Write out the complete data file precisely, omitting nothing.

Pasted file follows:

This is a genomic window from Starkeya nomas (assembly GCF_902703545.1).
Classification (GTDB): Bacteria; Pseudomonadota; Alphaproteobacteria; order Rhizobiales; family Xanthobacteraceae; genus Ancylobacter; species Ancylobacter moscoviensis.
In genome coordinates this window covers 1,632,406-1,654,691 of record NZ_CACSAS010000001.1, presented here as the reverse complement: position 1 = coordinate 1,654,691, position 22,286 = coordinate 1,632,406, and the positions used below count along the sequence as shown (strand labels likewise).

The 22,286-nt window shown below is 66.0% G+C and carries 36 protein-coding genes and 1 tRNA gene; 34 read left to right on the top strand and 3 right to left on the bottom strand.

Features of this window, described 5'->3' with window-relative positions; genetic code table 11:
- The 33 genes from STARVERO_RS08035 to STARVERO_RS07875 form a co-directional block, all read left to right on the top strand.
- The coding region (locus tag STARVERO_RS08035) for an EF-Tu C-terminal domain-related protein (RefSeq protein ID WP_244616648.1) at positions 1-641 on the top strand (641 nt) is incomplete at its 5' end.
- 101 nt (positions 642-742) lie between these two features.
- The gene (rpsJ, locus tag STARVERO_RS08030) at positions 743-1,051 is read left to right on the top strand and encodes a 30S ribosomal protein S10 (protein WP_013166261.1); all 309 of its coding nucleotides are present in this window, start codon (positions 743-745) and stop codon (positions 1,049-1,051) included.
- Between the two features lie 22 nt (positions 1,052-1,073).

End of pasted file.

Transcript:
This is a genomic window from Starkeya nomas (assembly GCF_902703545.1).
Classification (GTDB): Bacteria; Pseudomonadota; Alphaproteobacteria; order Rhizobiales; family Xanthobacteraceae; genus Ancylobacter; species Ancylobacter moscoviensis.
In genome coordinates this window covers 1,632,406-1,654,691 of record NZ_CACSAS010000001.1, presented here as the reverse complement: position 1 = coordinate 1,654,691, position 22,286 = coordinate 1,632,406, and the positions used below count along the sequence as shown (strand labels likewise).

The 22,286-nt window shown below is 66.0% G+C and carries 36 protein-coding genes and 1 tRNA gene; 34 read left to right on the top strand and 3 right to left on the bottom strand.

Features of this window, described 5'->3' with window-relative positions; genetic code table 11:
- The 33 genes from STARVERO_RS08035 to STARVERO_RS07875 form a co-directional block, all read left to right on the top strand.
- The coding region (locus tag STARVERO_RS08035) for an EF-Tu C-terminal domain-related protein (RefSeq protein ID WP_244616648.1) at positions 1-641 on the top strand (641 nt) is incomplete at its 5' end.
- 101 nt (positions 642-742) lie between these two features.
- The gene (rpsJ, locus tag STARVERO_RS08030) at positions 743-1,051 is read left to right on the top strand and encodes a 30S ribosomal protein S10 (protein WP_013166261.1); all 309 of its coding nucleotides are present in this window, start codon (positions 743-745) and stop codon (positions 1,049-1,051) included.
- Between the two features lie 22 nt (positions 1,052-1,073).